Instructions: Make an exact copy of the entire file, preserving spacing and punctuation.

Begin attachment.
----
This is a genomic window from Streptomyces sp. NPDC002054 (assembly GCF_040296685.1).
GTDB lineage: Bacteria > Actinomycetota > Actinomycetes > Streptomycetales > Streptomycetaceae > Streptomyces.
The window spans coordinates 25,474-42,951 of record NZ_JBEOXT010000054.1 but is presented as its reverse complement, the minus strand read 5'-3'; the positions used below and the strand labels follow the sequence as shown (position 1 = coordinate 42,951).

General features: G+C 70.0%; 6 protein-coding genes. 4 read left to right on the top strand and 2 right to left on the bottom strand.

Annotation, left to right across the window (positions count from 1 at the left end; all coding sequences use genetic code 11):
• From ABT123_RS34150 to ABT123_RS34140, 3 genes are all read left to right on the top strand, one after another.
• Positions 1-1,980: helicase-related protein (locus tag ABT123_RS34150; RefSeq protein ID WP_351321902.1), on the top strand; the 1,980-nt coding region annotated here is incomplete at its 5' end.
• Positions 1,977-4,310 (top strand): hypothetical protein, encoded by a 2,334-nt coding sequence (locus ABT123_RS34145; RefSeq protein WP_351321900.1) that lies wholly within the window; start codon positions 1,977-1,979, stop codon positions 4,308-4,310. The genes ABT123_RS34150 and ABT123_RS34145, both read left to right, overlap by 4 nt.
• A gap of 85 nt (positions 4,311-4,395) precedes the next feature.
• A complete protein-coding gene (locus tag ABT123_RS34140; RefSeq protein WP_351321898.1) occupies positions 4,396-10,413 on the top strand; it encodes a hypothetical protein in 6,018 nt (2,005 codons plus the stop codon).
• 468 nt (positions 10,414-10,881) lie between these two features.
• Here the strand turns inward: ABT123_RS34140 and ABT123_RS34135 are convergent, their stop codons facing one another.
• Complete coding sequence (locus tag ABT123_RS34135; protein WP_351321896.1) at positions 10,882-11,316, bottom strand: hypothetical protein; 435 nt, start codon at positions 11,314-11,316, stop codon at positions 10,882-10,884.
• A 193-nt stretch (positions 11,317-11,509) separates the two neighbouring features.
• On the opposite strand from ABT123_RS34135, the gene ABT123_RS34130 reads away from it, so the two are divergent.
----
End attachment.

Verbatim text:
This is a genomic window from Streptomyces sp. NPDC002054 (assembly GCF_040296685.1).
GTDB lineage: Bacteria > Actinomycetota > Actinomycetes > Streptomycetales > Streptomycetaceae > Streptomyces.
The window spans coordinates 25,474-42,951 of record NZ_JBEOXT010000054.1 but is presented as its reverse complement, the minus strand read 5'-3'; the positions used below and the strand labels follow the sequence as shown (position 1 = coordinate 42,951).

General features: G+C 70.0%; 6 protein-coding genes. 4 read left to right on the top strand and 2 right to left on the bottom strand.

Annotation, left to right across the window (positions count from 1 at the left end; all coding sequences use genetic code 11):
• From ABT123_RS34150 to ABT123_RS34140, 3 genes are all read left to right on the top strand, one after another.
• Positions 1-1,980: helicase-related protein (locus tag ABT123_RS34150; RefSeq protein ID WP_351321902.1), on the top strand; the 1,980-nt coding region annotated here is incomplete at its 5' end.
• Positions 1,977-4,310 (top strand): hypothetical protein, encoded by a 2,334-nt coding sequence (locus ABT123_RS34145; RefSeq protein WP_351321900.1) that lies wholly within the window; start codon positions 1,977-1,979, stop codon positions 4,308-4,310. The genes ABT123_RS34150 and ABT123_RS34145, both read left to right, overlap by 4 nt.
• A gap of 85 nt (positions 4,311-4,395) precedes the next feature.
• A complete protein-coding gene (locus tag ABT123_RS34140; RefSeq protein WP_351321898.1) occupies positions 4,396-10,413 on the top strand; it encodes a hypothetical protein in 6,018 nt (2,005 codons plus the stop codon).
• 468 nt (positions 10,414-10,881) lie between these two features.
• Here the strand turns inward: ABT123_RS34140 and ABT123_RS34135 are convergent, their stop codons facing one another.
• Complete coding sequence (locus tag ABT123_RS34135; protein WP_351321896.1) at positions 10,882-11,316, bottom strand: hypothetical protein; 435 nt, start codon at positions 11,314-11,316, stop codon at positions 10,882-10,884.
• A 193-nt stretch (positions 11,317-11,509) separates the two neighbouring features.
• On the opposite strand from ABT123_RS34135, the gene ABT123_RS34130 reads away from it, so the two are divergent.